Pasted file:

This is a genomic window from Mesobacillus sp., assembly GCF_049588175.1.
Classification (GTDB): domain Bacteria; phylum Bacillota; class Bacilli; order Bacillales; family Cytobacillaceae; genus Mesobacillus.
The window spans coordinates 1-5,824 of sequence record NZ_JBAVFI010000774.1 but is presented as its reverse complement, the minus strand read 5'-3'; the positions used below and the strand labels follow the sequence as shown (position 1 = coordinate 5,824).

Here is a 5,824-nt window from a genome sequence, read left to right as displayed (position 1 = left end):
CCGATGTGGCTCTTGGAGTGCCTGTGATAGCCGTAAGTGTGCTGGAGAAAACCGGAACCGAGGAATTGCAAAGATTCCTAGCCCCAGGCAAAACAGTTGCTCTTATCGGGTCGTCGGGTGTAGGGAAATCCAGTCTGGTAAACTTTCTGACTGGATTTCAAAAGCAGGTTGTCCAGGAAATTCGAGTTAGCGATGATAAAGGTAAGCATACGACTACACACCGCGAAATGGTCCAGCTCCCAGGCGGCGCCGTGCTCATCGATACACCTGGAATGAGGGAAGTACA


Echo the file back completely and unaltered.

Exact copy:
This is a genomic window from Mesobacillus sp., assembly GCF_049588175.1.
Classification (GTDB): domain Bacteria; phylum Bacillota; class Bacilli; order Bacillales; family Cytobacillaceae; genus Mesobacillus.
The window spans coordinates 1-5,824 of sequence record NZ_JBAVFI010000774.1 but is presented as its reverse complement, the minus strand read 5'-3'; the positions used below and the strand labels follow the sequence as shown (position 1 = coordinate 5,824).

Here is a 5,824-nt window from a genome sequence, read left to right as displayed (position 1 = left end):
CCGATGTGGCTCTTGGAGTGCCTGTGATAGCCGTAAGTGTGCTGGAGAAAACCGGAACCGAGGAATTGCAAAGATTCCTAGCCCCAGGCAAAACAGTTGCTCTTATCGGGTCGTCGGGTGTAGGGAAATCCAGTCTGGTAAACTTTCTGACTGGATTTCAAAAGCAGGTTGTCCAGGAAATTCGAGTTAGCGATGATAAAGGTAAGCATACGACTACACACCGCGAAATGGTCCAGCTCCCAGGCGGCGCCGTGCTCATCGATACACCTGGAATGAGGGAAGTACA